If chromosome abnormalities are present in a pregnancy that does survive to term, the likely outcome will be a Down syndrome baby. At age 40, the risk of having a baby with Down syndrome is 1 in 100, and at 44 years old, it's about 1 in 40, Young says, compared with a 25-yearold's risk of 1 in 1,200.

Another problem whose incidence rises along with maternal age is ectopic pregnancy. An ectopic or tubular pregnancy occurs when the egg implants itself outside of the uterus. The odds of that happening in a woman who is 35 or 40 years old can climb as high as 1 in 50, Young says. An ectopic pregnancy is a non-viable pregnancy that can be lifethreatening to the mother, and it must be treated either medically or surgically.

Yet another risk that can be influenced by maternal age is the chance of twins. The correlation might seem counterintuitive since young women are typically more fertile than older women, but it happens because as a woman approaches 35 or 40, she's much more likely to ovulate twice in one cycle, Young says. A twin pregnancy by itself is a high-risk pregnancy.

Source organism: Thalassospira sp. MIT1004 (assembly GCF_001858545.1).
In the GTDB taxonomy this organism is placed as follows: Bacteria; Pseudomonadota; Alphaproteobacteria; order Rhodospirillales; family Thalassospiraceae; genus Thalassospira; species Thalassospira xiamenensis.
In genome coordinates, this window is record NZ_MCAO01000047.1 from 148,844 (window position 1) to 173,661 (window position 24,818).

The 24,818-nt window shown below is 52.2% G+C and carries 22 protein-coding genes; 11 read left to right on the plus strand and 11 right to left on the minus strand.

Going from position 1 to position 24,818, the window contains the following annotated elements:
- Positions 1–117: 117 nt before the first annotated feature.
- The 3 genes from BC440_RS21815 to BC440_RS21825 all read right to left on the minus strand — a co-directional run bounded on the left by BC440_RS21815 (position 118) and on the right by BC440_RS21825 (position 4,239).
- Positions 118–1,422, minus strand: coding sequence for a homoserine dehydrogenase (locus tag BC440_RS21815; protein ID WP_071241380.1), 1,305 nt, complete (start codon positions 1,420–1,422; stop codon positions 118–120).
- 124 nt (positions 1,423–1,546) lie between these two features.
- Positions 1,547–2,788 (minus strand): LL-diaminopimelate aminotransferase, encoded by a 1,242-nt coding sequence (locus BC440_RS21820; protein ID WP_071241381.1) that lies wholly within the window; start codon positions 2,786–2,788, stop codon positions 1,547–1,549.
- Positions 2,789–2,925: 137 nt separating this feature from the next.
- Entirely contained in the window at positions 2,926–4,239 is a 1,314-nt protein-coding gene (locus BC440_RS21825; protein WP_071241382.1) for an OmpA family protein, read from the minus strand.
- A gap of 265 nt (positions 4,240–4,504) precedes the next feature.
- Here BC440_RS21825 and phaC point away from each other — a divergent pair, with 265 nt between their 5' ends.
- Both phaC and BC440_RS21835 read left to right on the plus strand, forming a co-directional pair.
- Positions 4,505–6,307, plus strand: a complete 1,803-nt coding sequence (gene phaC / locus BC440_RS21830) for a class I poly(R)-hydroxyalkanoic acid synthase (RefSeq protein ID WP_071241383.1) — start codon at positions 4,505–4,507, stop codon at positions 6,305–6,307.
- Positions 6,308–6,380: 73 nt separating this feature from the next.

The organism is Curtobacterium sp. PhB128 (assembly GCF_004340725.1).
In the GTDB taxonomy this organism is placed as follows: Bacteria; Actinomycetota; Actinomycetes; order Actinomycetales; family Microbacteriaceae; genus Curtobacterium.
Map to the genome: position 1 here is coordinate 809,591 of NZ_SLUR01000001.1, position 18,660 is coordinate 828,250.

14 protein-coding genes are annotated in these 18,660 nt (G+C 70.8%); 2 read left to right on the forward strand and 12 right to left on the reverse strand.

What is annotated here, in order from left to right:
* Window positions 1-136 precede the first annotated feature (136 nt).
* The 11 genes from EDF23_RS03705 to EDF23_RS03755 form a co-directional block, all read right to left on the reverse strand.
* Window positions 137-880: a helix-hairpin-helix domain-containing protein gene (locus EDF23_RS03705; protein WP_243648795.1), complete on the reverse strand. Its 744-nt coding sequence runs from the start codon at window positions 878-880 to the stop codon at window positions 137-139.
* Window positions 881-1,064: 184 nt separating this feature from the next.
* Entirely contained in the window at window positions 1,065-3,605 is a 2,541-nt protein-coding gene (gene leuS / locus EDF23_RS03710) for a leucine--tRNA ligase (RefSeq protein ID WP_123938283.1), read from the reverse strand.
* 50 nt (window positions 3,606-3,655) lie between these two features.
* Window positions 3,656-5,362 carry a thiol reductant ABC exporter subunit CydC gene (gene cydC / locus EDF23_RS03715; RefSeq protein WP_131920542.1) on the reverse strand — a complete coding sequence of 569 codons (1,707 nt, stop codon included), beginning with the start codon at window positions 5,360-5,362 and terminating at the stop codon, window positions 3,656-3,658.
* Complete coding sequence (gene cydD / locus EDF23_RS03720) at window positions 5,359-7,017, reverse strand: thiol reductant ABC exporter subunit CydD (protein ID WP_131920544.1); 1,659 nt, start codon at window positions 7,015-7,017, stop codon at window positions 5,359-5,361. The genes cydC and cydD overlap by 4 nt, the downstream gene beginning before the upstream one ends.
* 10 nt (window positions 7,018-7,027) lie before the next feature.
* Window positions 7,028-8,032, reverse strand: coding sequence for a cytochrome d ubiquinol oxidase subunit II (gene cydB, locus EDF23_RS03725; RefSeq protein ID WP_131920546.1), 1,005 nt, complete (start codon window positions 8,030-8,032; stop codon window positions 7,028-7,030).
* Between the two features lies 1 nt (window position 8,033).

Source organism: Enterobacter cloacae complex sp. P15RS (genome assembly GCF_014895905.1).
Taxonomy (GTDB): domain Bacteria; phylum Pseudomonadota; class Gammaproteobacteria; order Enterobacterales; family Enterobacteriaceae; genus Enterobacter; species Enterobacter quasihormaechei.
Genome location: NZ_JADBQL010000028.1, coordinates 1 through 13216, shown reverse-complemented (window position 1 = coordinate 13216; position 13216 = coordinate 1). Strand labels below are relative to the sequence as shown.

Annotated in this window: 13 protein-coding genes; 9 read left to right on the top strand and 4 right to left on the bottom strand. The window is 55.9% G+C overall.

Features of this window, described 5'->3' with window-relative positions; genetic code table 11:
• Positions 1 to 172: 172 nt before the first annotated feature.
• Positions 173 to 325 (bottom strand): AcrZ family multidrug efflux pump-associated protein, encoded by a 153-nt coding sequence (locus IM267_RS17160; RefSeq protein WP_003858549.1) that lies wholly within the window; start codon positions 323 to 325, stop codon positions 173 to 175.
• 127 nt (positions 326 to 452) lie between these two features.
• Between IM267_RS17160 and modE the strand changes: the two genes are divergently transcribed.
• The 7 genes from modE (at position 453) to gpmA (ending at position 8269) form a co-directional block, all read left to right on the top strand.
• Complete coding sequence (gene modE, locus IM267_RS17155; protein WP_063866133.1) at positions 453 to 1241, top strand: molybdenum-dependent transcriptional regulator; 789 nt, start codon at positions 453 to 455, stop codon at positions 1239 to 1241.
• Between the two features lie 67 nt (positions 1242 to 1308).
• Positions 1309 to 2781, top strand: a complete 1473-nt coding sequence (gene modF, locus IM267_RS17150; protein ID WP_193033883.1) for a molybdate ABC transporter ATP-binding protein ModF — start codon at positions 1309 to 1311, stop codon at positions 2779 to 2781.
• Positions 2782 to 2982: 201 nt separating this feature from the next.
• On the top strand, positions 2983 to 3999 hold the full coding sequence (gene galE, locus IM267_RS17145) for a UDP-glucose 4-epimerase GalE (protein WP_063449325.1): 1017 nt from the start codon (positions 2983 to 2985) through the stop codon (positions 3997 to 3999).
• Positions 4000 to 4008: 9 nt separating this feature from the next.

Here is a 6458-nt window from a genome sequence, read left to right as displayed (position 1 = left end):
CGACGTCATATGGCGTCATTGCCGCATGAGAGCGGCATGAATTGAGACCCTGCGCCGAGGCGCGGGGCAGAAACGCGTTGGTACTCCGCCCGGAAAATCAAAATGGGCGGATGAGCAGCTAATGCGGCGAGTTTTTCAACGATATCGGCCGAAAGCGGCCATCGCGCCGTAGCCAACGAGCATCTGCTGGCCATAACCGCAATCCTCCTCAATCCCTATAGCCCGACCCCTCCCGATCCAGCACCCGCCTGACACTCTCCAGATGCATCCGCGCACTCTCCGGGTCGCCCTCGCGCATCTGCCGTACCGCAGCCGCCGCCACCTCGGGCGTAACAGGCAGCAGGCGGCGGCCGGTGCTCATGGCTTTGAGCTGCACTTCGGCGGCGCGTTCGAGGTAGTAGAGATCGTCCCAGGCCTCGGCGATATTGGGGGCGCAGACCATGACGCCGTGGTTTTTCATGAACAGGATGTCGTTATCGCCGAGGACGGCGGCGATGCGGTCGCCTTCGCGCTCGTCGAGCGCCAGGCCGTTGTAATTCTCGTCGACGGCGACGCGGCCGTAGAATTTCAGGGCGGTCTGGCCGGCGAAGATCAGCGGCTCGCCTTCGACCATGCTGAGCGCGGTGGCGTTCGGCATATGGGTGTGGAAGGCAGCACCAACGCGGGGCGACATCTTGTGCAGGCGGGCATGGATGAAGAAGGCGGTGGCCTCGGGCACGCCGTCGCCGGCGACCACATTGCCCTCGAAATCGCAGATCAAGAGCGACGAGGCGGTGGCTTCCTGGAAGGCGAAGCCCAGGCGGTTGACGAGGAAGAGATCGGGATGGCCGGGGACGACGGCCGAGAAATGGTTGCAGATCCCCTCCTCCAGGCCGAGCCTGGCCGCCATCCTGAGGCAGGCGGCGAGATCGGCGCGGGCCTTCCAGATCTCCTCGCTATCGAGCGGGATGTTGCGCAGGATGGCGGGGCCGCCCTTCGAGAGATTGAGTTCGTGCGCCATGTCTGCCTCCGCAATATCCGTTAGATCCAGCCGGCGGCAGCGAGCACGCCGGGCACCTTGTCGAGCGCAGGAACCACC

"The uterus really was designed to carry one baby at a time, not two," he says. Other problems can lurk, too, for older pregnant women, simply because the older a person is, the more likely she is to have chronic medical conditions, Young says. Gestational diabetes, for example, one of the most widespread medical complications of mid-life pregnancy, occurs more often in older expectant moms because those women are more likely than their younger counterparts to have diabetes even before they become pregnant.

Likewise, some older moms suffer from systemic lupus, or kidney or cardiovascular problems. Forty-year-olds are more likely to be overweight than 20-year-olds, to be long-term smokers and to suffer from chronic hypertension, any of which predisposes them to a problematic pregnancy. Chronic hypertension "is probably the most common medical problem differentiating young pregnant women from older," Young says, and increases the likelihood of a number of serious pregnancy complications.